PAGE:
10 500 heads of cattle have died as a result of lack of pasture and drinking water in three southern provinces of Zimbabwe. This comes at a time when what is reportedly the worst drought in recent years ravishes the country.
Matabeleland South, widely regarded as Zimbabwe’s driest province, has been the worst affected, with about 4 500 cattle having died by 15 October. According to local government officials, well over 4 000 cattle have died in the Masvingo Province, while 2 040 have died in the Midlands.
Hatitye Muchemwa, an official in the Department of Livestock and Veterinary Services in Matabeleland South said that the prolonged dry spell has decimated pastures and water sources right across the province. Most affected, Hatitye explains, are the communal farmers who are too poorly resourced supplement feed.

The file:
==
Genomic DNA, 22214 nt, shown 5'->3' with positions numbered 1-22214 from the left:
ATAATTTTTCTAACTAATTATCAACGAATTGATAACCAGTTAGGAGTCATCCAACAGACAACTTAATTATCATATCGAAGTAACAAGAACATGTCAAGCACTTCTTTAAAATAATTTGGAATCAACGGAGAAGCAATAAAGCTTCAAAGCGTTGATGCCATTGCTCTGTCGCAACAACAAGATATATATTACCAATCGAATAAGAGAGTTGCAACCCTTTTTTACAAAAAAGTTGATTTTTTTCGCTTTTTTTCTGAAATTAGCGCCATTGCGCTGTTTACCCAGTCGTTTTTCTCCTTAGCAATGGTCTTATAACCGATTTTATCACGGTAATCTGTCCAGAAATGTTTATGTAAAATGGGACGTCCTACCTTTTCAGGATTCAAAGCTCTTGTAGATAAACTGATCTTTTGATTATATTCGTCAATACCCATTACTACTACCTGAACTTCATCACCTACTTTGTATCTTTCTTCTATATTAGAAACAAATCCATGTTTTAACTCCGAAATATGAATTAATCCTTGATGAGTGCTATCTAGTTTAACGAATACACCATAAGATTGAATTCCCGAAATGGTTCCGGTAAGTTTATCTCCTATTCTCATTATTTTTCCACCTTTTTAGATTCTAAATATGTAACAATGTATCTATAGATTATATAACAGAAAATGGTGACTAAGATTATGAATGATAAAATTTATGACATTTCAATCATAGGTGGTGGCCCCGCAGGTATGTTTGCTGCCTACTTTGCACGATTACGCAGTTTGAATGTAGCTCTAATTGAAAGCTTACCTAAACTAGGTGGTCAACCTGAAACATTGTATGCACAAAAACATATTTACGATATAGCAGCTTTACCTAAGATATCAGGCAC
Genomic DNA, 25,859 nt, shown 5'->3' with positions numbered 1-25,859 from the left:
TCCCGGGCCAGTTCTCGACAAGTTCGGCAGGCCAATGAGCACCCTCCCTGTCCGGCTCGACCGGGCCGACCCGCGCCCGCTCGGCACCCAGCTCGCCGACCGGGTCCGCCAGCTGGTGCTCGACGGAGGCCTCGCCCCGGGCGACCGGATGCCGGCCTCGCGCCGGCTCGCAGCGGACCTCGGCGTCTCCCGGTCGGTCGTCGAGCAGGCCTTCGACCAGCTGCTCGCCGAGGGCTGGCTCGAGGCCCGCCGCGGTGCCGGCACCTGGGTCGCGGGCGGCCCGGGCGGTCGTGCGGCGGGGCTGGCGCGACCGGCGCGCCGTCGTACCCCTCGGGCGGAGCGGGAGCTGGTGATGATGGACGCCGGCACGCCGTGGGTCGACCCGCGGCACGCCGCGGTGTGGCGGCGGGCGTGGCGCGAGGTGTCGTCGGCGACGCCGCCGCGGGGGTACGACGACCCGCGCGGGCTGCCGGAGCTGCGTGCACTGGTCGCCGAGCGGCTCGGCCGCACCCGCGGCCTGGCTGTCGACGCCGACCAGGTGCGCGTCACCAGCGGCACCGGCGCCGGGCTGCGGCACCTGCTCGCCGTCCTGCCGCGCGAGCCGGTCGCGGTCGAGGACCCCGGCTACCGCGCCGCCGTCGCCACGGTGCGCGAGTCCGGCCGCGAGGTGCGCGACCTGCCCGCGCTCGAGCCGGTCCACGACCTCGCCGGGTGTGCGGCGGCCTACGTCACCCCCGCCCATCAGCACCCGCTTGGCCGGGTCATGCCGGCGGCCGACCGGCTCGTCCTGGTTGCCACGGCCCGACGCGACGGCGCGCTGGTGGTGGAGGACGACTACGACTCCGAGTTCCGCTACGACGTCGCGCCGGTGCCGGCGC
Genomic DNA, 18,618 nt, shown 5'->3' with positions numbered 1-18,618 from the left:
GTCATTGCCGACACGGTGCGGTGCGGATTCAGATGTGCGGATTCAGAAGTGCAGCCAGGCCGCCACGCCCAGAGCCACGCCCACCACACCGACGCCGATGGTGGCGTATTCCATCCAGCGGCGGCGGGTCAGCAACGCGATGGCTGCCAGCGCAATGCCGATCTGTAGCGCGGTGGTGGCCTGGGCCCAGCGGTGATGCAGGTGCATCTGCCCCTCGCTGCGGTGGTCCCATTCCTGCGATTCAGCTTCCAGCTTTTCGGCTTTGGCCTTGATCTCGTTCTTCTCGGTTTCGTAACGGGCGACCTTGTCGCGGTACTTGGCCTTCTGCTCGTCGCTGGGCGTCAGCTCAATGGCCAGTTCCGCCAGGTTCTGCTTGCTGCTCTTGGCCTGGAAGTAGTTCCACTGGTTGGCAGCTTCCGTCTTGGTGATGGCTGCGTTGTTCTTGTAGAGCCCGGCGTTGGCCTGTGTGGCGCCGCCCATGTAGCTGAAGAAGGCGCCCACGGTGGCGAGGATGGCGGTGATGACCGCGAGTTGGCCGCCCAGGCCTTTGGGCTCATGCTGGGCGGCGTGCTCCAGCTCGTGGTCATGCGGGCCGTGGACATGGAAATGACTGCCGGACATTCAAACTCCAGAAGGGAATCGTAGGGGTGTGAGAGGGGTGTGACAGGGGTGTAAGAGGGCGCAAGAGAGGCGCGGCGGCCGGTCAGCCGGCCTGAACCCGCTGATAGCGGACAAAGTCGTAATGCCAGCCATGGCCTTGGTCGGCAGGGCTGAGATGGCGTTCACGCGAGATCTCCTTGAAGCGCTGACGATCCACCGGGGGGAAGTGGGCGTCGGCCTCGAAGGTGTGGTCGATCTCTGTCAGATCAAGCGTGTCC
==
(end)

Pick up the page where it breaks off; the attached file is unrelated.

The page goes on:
Zimbabwe’s national cattle herd included around 5.2m head of cattle, with 89% of these animals owned by communal farmers. According to Midlands provincial livestock specialist, Medlinah Magwenzi, farmers are likely to face problems ploughing their lands this year due to the poor conditions of the cattle.
Medlinah further added that chances of rain making the situation better are null, resulting in failure to plough this year since the farmers are not able to afford alternatives. However, she added that in the long term it would be best that the farmers are well prepared for sch an eventuality by stocking up on hay so that when conditions get as dry as they are now, they can feed their animals.
According to media reports, in Masvingo, two of the southern-most districts near the border with South Africa had seen the highest number of cattle deaths in the province. The provincial officer, Ernest Dzimwasha said that up to 4 000 have died in the province- at least of the reported cases. This then suggests that the death toll might be far higher because some farmers may not report all their losses to the department.